So his argument here is the equivalent of a person who killed his parents begging for clemency on the grounds of being an orphan.
Of his past we learn only that he is an orphan, and that he studied philosophy and joined the Communist Party.
If failure is an orphan, the Cuban sandwich, or Cubano, has been an enormous success.
And in 2007, Focus on the Family estimates it reached 19 million people through its “Cry of the orphan” campaign.
The movie orphan comes directly from this unexamined place in popular culture.
Uncle has been a second father to me for half my life—since I was left an orphan.
At his birth he was an orphan, his father having died a few weeks previously.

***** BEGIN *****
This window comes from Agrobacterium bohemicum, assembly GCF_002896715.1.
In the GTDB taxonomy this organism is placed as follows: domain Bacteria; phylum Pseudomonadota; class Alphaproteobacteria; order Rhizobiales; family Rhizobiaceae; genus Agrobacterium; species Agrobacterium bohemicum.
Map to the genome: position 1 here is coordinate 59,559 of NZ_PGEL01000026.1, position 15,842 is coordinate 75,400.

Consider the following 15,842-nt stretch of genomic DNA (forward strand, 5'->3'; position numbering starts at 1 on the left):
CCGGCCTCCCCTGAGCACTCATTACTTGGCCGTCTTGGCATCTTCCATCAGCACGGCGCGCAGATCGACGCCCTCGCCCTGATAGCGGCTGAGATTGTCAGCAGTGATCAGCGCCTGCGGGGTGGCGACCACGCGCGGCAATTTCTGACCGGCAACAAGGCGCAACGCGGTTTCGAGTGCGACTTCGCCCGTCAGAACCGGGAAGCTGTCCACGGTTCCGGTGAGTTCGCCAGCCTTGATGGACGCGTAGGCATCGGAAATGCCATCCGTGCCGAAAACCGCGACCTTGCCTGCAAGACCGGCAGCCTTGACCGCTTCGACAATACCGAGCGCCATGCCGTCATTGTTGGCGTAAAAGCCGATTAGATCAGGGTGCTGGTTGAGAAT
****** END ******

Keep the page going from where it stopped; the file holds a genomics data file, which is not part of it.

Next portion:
I was an orphan, and had lived with my Uncle Felix three years.
She was an orphan and unhappy, and on this day of triumph she felt the need of a family.
My own niece, her that is an orphan, would have gone and been thankful.
c.1300, from Late Latin orphanus "parentless child" (source of Old French orfeno, Italian orfano), from Greek orphanos "orphaned, without parents, fatherless," literally "deprived," from orphos "bereft," from PIE *orbho- "bereft of father," also "deprived of free status," from root *orbh- "to change allegiance, to pass from one status to another" (cf. Hittite harb- "change allegiance," Latin orbus "bereft," Sanskrit arbhah "weak, child," Armenian orb "orphan," Old Irish orbe "heir," Old Church Slavonic rabu "slave," rabota "servitude" (cf. robot), Gothic arbja, German erbe, Old English ierfa "heir," Old High German arabeit, German Arbeit "work," Old Frisian arbed, Old English earfoð "hardship, suffering, trouble"). As an adjective from late 15c.
1814, from orphan (n.). Related: Orphaned; orphaning.
A model of a car, boat, computer, etc, which is no longer being manufactured, and for which spare parts are hard to find (1940s+)